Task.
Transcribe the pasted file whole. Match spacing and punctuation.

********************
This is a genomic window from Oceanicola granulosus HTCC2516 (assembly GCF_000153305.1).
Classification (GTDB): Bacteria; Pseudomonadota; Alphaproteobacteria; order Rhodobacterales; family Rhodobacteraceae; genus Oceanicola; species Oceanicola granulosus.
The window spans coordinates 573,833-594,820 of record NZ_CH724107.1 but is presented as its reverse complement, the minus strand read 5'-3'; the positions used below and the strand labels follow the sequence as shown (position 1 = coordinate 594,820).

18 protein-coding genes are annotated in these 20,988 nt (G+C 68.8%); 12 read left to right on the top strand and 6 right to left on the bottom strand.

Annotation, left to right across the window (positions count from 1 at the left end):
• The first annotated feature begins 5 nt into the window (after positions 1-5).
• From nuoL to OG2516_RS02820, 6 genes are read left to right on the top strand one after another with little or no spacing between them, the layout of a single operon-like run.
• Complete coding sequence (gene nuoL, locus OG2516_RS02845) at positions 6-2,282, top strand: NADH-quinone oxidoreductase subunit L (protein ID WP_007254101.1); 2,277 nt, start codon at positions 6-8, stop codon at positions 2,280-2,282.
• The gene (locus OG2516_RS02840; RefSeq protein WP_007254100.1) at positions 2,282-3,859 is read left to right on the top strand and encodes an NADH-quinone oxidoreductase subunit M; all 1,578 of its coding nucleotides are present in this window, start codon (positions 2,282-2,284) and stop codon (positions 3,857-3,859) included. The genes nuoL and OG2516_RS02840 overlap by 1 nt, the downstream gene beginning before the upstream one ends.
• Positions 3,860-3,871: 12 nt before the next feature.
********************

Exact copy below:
This is a genomic window from Oceanicola granulosus HTCC2516 (assembly GCF_000153305.1).
Classification (GTDB): Bacteria; Pseudomonadota; Alphaproteobacteria; order Rhodobacterales; family Rhodobacteraceae; genus Oceanicola; species Oceanicola granulosus.
The window spans coordinates 573,833-594,820 of record NZ_CH724107.1 but is presented as its reverse complement, the minus strand read 5'-3'; the positions used below and the strand labels follow the sequence as shown (position 1 = coordinate 594,820).

18 protein-coding genes are annotated in these 20,988 nt (G+C 68.8%); 12 read left to right on the top strand and 6 right to left on the bottom strand.

Annotation, left to right across the window (positions count from 1 at the left end):
• The first annotated feature begins 5 nt into the window (after positions 1-5).
• From nuoL to OG2516_RS02820, 6 genes are read left to right on the top strand one after another with little or no spacing between them, the layout of a single operon-like run.
• Complete coding sequence (gene nuoL, locus OG2516_RS02845) at positions 6-2,282, top strand: NADH-quinone oxidoreductase subunit L (protein ID WP_007254101.1); 2,277 nt, start codon at positions 6-8, stop codon at positions 2,280-2,282.
• The gene (locus OG2516_RS02840; RefSeq protein WP_007254100.1) at positions 2,282-3,859 is read left to right on the top strand and encodes an NADH-quinone oxidoreductase subunit M; all 1,578 of its coding nucleotides are present in this window, start codon (positions 2,282-2,284) and stop codon (positions 3,857-3,859) included. The genes nuoL and OG2516_RS02840 overlap by 1 nt, the downstream gene beginning before the upstream one ends.
• Positions 3,860-3,871: 12 nt before the next feature.